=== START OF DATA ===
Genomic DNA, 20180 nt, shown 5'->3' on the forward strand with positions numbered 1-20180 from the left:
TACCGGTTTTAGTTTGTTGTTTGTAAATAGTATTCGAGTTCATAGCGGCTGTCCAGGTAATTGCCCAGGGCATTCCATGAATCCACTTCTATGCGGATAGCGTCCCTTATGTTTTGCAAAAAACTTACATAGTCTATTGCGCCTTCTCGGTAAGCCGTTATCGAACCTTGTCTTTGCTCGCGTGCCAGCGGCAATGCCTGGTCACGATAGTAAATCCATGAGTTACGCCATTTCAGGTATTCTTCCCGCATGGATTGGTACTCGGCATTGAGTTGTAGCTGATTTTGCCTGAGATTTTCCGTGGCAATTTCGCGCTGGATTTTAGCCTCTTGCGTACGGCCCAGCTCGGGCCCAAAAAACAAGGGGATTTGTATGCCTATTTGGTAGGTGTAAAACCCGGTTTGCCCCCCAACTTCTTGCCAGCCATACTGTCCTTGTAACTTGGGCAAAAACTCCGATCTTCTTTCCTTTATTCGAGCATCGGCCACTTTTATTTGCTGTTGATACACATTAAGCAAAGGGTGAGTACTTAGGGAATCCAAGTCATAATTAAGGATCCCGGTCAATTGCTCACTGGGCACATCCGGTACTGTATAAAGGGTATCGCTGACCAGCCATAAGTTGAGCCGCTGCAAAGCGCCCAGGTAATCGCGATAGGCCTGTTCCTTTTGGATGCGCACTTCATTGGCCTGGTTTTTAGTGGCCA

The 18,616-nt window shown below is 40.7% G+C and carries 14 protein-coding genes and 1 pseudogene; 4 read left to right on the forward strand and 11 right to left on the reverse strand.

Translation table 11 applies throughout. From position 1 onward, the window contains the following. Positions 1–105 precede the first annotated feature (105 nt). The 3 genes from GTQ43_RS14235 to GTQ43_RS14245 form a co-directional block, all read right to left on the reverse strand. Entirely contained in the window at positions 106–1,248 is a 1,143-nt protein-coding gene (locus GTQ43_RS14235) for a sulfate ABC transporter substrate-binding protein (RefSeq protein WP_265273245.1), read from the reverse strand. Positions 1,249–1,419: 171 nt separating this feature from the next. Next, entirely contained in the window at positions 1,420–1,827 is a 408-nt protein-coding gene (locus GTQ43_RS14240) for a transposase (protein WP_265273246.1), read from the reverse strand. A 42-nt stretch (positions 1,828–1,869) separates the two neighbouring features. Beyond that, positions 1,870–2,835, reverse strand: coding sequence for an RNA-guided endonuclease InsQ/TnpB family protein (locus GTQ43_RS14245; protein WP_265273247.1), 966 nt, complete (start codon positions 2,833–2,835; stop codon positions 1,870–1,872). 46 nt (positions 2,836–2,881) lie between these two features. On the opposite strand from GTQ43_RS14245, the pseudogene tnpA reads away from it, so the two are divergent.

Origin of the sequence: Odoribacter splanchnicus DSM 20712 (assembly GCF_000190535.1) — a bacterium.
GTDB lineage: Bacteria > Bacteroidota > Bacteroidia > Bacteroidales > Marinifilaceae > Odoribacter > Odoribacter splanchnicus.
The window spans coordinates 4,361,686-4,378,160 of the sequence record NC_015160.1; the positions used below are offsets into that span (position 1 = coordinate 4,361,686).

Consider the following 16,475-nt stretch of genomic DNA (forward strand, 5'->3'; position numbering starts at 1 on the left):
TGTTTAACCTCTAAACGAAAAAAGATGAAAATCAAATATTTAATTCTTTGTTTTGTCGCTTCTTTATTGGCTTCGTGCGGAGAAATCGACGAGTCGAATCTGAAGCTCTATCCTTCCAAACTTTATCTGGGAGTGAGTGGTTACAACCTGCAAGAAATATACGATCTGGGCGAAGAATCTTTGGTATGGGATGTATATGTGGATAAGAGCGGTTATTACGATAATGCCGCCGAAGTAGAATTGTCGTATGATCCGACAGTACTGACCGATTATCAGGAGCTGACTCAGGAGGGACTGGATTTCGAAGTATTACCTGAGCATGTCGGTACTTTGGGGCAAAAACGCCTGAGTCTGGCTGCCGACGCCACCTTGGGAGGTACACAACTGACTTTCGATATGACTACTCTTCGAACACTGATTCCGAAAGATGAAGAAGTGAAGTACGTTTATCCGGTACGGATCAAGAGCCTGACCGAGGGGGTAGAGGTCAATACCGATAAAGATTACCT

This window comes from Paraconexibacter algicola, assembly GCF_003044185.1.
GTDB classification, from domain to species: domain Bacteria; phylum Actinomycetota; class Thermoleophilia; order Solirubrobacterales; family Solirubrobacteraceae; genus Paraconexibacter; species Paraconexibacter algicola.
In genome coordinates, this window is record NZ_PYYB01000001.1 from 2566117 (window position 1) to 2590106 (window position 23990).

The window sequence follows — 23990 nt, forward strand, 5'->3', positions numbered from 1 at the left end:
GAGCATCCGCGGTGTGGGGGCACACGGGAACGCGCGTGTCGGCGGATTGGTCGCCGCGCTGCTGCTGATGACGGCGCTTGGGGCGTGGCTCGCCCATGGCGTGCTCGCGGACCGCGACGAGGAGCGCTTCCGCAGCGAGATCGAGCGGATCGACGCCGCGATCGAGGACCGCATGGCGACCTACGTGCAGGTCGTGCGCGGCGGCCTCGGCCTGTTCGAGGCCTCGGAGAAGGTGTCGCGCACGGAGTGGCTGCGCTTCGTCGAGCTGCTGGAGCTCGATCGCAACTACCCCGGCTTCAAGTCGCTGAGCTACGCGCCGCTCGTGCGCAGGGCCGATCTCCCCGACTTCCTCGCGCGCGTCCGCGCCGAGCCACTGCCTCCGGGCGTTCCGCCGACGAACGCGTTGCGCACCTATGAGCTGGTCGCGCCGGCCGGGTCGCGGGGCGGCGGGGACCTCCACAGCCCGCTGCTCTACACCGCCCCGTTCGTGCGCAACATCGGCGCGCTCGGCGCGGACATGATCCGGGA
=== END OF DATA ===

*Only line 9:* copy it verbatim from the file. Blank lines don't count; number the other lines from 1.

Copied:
TGTTTAACCTCTAAACGAAAAAAGATGAAAATCAAATATTTAATTCTTTGTTTTGTCGCTTCTTTATTGGCTTCGTGCGGAGAAATCGACGAGTCGAATCTGAAGCTCTATCCTTCCAAACTTTATCTGGGAGTGAGTGGTTACAACCTGCAAGAAATATACGATCTGGGCGAAGAATCTTTGGTATGGGATGTATATGTGGATAAGAGCGGTTATTACGATAATGCCGCCGAAGTAGAATTGTCGTATGATCCGACAGTACTGACCGATTATCAGGAGCTGACTCAGGAGGGACTGGATTTCGAAGTATTACCTGAGCATGTCGGTACTTTGGGGCAAAAACGCCTGAGTCTGGCTGCCGACGCCACCTTGGGAGGTACACAACTGACTTTCGATATGACTACTCTTCGAACACTGATTCCGAAAGATGAAGAAGTGAAGTACGTTTATCCGGTACGGATCAAGAGCCTGACCGAGGGGGTAGAGGTCAATACCGATAAAGATTACCT